Man convicted in killing of fellow prisoner appeals conviction, alleging he was prejudiced by expert’s testimony

  • Thomas Milton. Courtesy photo

Monitor staff
Published: 10/20/2016 1:07:29 AM

A man convicted in the 2010 fatal ambush of a fellow Concord inmate says prosecutors painted him in an unfair light at trial by admitting into evidence other gang-related misdeeds that he had no part in.

In his appeal to the state Supreme Court, Thomas Milton, 33, does not object to testimony that he was affiliated with the white supremacist gang, the Brotherhood of White Warriors, while an inmate at the state prison in Concord.

But he does take issue with the extent to which the organizational structure of the prison gang and its criminal activities were discussed by an expert witness for the prosecution. Introduction of that evidence prejudiced Milton in the eyes of the jury, according to his appellate attorney, Richard Guerriero of Keene.

“It’s not our position that the gang evidence was inadmissible but that it went too far in this case,” Guerriero said during oral arguments Wednesday.

A Merrimack County jury convicted Milton in December 2014 of accomplice to reckless second-degree murder, assault by prisoner and falsifying evidence. Prosecutors said he carried out the attack in July 2010 with fellow inmate William Edic, and the assault was in retaliation for snitching on two members of the gang.

Edic is also appealing his convictions on similar charges but on different grounds. He is arguing that the lower court erred in limiting his cross-examination of key witnesses and by not allowing others to testify.

Both men were sentenced to a minimum of 38½ years for their role in the fatal attack.

The incident occurred during lunchtime in a second-floor group cell. Milton and Edic allegedly lured the prisoner, Anthony Renzzulla, into the unit and then jumped him from behind. Renzzulla, a 42-year-old inmate who at times walked with a cane, died of his injuries in 2011.

Milton was extradited to New Hampshire from Florida in summer 2013 following his arrest in the murder case.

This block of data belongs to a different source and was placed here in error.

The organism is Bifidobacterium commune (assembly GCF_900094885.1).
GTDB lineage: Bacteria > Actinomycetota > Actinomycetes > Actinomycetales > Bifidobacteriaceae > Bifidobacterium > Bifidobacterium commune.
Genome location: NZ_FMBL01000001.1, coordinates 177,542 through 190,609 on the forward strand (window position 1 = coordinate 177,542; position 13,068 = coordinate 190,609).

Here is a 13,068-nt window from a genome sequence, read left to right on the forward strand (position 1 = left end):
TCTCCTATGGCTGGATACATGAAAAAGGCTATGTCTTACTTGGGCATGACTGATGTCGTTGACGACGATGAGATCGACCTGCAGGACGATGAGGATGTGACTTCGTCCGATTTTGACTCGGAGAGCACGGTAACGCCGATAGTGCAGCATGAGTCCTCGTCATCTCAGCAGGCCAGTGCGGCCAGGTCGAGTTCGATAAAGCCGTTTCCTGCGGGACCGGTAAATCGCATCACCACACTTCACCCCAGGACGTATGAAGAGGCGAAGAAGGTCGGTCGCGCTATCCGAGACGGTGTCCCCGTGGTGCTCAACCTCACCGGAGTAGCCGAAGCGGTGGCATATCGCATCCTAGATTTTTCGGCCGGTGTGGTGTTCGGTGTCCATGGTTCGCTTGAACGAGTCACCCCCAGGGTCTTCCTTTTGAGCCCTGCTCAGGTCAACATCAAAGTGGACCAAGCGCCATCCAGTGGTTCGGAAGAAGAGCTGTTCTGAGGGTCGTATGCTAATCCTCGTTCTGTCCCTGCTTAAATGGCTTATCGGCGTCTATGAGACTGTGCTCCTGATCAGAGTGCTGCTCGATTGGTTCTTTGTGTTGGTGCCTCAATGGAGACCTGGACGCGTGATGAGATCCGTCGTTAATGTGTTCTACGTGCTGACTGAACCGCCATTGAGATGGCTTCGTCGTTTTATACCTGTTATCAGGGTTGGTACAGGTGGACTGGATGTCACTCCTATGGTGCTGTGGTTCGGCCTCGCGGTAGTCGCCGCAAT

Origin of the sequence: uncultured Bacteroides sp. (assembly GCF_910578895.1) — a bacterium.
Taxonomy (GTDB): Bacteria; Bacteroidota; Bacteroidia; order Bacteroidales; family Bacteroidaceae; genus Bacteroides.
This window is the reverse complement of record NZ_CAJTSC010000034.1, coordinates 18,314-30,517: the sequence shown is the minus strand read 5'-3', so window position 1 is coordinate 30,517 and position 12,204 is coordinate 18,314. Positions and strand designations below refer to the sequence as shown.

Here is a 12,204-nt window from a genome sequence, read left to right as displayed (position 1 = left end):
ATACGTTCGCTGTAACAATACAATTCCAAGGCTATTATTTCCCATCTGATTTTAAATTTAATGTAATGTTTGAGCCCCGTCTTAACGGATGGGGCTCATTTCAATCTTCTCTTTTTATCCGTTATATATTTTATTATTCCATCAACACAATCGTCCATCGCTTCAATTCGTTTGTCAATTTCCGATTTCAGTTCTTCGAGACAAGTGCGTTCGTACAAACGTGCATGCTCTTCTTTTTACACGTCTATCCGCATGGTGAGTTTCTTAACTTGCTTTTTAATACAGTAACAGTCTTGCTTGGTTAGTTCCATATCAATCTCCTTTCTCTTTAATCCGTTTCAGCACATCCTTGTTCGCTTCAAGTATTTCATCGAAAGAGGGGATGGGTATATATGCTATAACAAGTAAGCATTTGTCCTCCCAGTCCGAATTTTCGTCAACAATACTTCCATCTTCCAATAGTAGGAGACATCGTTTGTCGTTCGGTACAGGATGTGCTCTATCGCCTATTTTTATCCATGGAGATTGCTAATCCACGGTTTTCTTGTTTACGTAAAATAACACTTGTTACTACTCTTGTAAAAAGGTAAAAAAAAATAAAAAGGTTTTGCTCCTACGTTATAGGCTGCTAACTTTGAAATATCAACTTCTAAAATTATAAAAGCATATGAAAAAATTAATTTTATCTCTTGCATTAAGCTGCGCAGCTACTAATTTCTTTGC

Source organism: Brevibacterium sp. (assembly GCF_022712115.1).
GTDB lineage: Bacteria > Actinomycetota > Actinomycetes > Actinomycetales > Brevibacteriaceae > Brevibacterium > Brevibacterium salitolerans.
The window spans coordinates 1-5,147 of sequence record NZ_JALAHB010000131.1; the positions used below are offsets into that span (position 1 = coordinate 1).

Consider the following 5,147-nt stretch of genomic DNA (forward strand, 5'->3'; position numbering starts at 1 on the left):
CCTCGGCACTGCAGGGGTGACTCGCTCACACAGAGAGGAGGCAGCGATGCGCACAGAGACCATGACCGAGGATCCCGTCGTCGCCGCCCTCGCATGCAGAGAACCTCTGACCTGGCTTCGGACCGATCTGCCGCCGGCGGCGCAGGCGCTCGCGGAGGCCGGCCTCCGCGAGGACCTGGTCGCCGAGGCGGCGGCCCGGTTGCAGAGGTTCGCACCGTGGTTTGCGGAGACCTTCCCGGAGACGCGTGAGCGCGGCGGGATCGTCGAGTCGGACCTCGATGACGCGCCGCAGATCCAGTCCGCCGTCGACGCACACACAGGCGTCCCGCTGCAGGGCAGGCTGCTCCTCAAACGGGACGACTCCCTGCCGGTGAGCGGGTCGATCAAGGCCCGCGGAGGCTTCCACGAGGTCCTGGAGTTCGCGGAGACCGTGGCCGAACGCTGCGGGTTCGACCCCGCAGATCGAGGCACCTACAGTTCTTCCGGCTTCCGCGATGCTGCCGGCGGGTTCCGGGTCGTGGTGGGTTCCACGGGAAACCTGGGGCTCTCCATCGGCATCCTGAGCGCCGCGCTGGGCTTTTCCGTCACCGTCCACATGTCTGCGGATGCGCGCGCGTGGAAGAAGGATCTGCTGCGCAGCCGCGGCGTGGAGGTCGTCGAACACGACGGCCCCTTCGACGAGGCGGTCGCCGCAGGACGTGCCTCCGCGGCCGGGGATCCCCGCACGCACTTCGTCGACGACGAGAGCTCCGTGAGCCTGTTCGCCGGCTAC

Prior to the start of Milton’s superior court trial, prosecutors filed a motion seeking to admit expert testimony from Tim Coulombe, a former investigator for the state’s department of corrections, about the prison gang and Milton’s affiliation. They sought to prove that Milton was a member of the gang and, with Edic, was seeking retaliation against Renzzulla for being a “rat.”

Assistant Attorney General John McCormack explained further Wednesday that while jurors would have generally understood prisons to be dangerous places, they would not have necessarily known about the inner workings of prison gangs. He said prosecutors needed to lay that foundation or otherwise jurors might have viewed the violent attack on Renzzulla as senseless and random.

Chief Justice Linda Dalianis said she struggled to understand the role of the expert witness in proving the state’s case. She said Milton confirmed his gang affiliation and involvement in the July 2010 incident.

“It would be a shame for this case to be reversed because the state thought it needed evidence at trial that was prejudicial and probably didn’t need, because, it seems to me, the principles of fact is whether or not Mr. Milton participated in the kicking,” she said, noting that witness testimony may have been enough.

McCormack disagreed, saying Milton downplayed his involvement in the murder by admitting only to punching Renzzulla in the jaw and not to the more serious kicking and stomping. Further, McCormack said, without the expert testimony, jurors would not have had the broader context to understand Milton’s motive and intent as a gang member.

Prior to Milton’s trial, his defense team had objected, in part, to the introduction of certain evidence, including “other BOWW crimes, BOWW retaliation against witnesses generally, and other BOWW ‘rules’ and practices,” Guerriero wrote in his brief to the Supreme Court. That included the gang’s motto: “God forgives, BOWW don’t.”

He wrote that Milton had no contact with the gang in the two years following his release from prison on other charges and “was, effectively, no longer a member.”

“For that reason, the defense contended, it was not reasonable to attribute BOWW crimes to Milton, nor was it reasonable to think that witnesses would be reluctant to testify against him because of his prior gang affiliation while in prison.”

Guerriero said during oral arguments that the defense raised further objections during trial, but that the judge overruled. The evidence, he said, went beyond the scope of the case at hand and led jurors to believe that every gang member is guilty by default of another’s bad deeds.

Based on that argument, Senior Associate Justice Gary Hicks asked Guerriero for further clarification on his definition of a gang. “If we’re in a gang, what does that mean?”

“What I think it should not mean is that every bad act I commit should not be contributed to you,” Guerriero responded.

The justices took the case under advisement and will issue an order at a later date.

(Alyssa Dandrea can be reached at 369-3319, adandrea@cmonitor.com or on Twitter @_ADandrea.)




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